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Biogeosciences An interactive open-access journal of the European Geosciences Union
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Volume 15, issue 12 | Copyright

Special issue: Biological soil crusts and their role in biogeochemical processes...

Biogeosciences, 15, 3831-3840, 2018
https://doi.org/10.5194/bg-15-3831-2018
© Author(s) 2018. This work is distributed under
the Creative Commons Attribution 4.0 License.

Research article 22 Jun 2018

Research article | 22 Jun 2018

Fungal loop transfer of nitrogen depends on biocrust constituents and nitrogen form

Zachary T. Aanderud1, Trevor B. Smart1, Nan Wu2, Alexander S. Taylor1, Yuanming Zhang2, and Jayne Belnap3 Zachary T. Aanderud et al.
  • 1Department of Plant and Wildlife Sciences, Brigham Young University, Provo, UT 84602, USA
  • 2Xinjiang Institute of Ecology and Geography, Key Laboratory of Biogeography and Bioresource in Arid Land, Chinese Academy of Sciences, Urumqi 830011, China
  • 3US Geological Survey, Southwest Biological Science Center, 2290 SW Resource Blvd., Moab, UT 84532, USA

Abstract. Besides performing multiple ecosystem services individually and collectively, biocrust constituents may also create biological networks connecting spatially and temporally distinct processes. In the fungal loop hypothesis rainfall variability allows fungi to act as conduits and reservoirs, translocating resources between soils and host plants. To evaluate the extent to which biocrust species composition and nitrogen (N) form influence loops, we created a minor, localized rainfall event containing 15NH4+ and 15NO3. We then measured the resulting δ15N in the surrounding dry cyanobacteria- and lichen-dominated crusts and grass, Achnatherum hymenoides, after 24h. We also estimated the biomass of fungal constituents using quantitative PCR and characterized fungal communities by sequencing the 18S rRNA gene. We found evidence for the initiation of fungal loops in cyanobacteria-dominated crusts where 15N, from 15NH4+, moved 40mmh−1 in biocrust soils with the δ15N of crusts decreasing as the radial distance from the water addition increased (linear mixed effects model (LMEM)): R2 = 0.67, F2,12 = 11, P = 0.002). In cyanobacteria crusts, δ15N, from 15NH4+, was diluted as Ascomycota biomass increased (LMEM: R2 = 0.63, F2,8 = 6.8, P = 0.02), Ascomycota accounted for 82% (±2.8) of all fungal sequences, and one order, Pleosporales, comprised 66% (±6.9) of Ascomycota. The seeming lack of loops in moss-dominated crusts may stem from the relatively large moss biomass effectively absorbing and holding N from our minor wet deposition event. The substantial movement of 15NH4+ may indicate a fungal preference for the reduced N form during amino acid transformation and translocation. We found a marginally significant enrichment of δ15N in A. hymenoides leaves but only in cyanobacteria biocrusts translocating 15N, offering evidence of links between biocrust constituents and higher plants. Our results suggest that minor rainfall events may initiate fungal loops potentially allowing constituents, like dark septate Pleosporales, to rapidly translocate N from NH4+ over NO3 through biocrust networks.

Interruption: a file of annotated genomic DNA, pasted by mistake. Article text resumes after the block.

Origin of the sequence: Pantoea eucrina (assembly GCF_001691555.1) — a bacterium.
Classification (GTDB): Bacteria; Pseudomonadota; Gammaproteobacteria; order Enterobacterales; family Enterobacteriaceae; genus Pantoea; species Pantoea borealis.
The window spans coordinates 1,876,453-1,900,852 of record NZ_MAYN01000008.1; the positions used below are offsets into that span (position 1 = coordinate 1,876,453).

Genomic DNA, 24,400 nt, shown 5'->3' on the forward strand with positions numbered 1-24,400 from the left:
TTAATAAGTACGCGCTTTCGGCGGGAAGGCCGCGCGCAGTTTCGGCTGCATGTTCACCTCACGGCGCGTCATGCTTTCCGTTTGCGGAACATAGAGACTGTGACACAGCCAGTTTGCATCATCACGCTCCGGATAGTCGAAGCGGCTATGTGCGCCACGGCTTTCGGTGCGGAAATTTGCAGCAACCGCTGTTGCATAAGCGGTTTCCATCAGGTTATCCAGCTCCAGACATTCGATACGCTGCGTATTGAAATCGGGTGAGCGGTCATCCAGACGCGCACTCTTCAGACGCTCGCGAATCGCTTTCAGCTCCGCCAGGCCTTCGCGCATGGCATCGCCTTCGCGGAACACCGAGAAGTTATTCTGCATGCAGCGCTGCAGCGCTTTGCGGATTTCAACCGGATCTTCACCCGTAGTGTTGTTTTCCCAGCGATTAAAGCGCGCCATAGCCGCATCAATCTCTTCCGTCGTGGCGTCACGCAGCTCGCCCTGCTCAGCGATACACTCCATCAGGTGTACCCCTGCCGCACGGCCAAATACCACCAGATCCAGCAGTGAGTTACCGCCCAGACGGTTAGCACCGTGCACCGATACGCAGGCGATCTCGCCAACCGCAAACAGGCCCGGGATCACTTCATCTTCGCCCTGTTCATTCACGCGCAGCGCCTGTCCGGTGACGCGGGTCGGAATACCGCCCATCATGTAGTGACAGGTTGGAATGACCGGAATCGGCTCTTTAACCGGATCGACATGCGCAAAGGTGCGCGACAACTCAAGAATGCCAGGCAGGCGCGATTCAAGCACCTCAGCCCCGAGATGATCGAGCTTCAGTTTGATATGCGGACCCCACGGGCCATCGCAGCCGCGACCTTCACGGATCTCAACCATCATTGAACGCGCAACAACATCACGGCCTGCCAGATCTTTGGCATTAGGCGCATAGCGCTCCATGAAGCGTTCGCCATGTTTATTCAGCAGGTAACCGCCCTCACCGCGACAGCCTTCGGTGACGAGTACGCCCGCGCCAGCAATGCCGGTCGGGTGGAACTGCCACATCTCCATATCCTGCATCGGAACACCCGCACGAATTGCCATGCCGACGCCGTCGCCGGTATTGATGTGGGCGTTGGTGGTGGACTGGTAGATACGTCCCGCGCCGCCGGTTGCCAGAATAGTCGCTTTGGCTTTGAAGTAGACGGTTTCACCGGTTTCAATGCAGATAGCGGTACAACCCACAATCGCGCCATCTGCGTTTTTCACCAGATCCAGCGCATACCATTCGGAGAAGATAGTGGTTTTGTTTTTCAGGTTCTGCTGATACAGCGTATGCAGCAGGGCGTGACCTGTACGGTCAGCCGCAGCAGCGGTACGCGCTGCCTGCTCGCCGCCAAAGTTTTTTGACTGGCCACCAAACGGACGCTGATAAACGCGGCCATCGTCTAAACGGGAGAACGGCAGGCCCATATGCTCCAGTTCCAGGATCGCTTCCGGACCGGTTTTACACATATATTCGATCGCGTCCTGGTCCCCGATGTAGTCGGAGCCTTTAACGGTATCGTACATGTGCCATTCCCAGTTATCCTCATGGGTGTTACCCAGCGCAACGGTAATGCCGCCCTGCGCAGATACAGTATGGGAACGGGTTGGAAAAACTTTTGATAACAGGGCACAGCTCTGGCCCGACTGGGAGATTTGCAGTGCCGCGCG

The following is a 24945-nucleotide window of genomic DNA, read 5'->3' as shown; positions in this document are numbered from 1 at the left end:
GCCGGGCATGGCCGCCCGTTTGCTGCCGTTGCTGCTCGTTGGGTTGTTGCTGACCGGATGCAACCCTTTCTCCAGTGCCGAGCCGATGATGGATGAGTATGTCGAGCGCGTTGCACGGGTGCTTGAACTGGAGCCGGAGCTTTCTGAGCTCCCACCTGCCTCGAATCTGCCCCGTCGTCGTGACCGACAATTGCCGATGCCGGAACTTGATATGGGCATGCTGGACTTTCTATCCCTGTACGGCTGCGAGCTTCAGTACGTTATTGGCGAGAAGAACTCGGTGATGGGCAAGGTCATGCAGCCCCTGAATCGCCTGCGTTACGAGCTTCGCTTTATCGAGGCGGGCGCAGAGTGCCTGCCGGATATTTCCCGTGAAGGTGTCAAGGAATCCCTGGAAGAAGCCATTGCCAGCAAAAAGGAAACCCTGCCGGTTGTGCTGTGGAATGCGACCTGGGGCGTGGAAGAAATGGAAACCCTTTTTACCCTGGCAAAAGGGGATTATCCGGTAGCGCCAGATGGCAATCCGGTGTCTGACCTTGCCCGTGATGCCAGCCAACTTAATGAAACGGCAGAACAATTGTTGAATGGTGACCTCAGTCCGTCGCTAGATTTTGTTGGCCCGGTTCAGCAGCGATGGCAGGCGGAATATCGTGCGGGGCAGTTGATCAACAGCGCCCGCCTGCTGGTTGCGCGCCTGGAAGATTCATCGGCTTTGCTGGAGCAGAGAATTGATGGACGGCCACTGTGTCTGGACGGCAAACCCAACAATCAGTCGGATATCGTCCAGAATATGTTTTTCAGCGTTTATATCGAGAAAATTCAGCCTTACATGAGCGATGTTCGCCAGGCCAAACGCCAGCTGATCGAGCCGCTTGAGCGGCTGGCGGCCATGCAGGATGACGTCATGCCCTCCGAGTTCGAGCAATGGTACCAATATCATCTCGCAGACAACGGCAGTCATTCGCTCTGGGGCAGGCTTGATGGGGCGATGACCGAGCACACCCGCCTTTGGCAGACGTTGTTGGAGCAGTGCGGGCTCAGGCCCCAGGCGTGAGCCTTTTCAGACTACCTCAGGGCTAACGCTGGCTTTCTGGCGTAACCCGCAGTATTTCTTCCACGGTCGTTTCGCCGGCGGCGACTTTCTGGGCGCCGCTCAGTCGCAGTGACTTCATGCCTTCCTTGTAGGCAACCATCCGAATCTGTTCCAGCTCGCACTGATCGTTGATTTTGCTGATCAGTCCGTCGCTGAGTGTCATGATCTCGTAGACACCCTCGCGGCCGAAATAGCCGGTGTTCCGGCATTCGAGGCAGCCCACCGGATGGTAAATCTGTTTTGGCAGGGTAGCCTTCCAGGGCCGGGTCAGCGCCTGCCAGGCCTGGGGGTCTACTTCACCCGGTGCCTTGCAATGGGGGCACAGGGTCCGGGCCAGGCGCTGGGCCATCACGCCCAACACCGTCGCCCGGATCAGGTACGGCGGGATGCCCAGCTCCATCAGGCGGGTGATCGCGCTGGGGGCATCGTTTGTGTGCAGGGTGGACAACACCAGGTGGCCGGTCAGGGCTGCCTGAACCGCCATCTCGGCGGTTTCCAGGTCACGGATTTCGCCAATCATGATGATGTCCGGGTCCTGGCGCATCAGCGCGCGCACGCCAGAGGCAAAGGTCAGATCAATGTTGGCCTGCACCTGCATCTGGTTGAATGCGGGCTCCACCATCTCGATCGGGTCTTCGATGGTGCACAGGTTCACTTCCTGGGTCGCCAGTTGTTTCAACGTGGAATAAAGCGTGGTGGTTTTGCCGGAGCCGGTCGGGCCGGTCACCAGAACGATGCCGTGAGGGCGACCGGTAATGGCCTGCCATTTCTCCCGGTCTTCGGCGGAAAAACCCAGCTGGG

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Besides performing multiple ecosystem services individually and collectively, biocrust constituents may also create biological networks connecting spatially and temporally distinct processes. We found evidence of fungal loops within biocrusts but only in cyanobacteria-dominated crusts for the inorganic N form NH4+. Combined with our sequencing effort, our findings suggest that even localized, minor rainfall events may allow dark septate Pleosporales to rapidly translocate N within biocrusts.
Besides performing multiple ecosystem services individually and collectively, biocrust...
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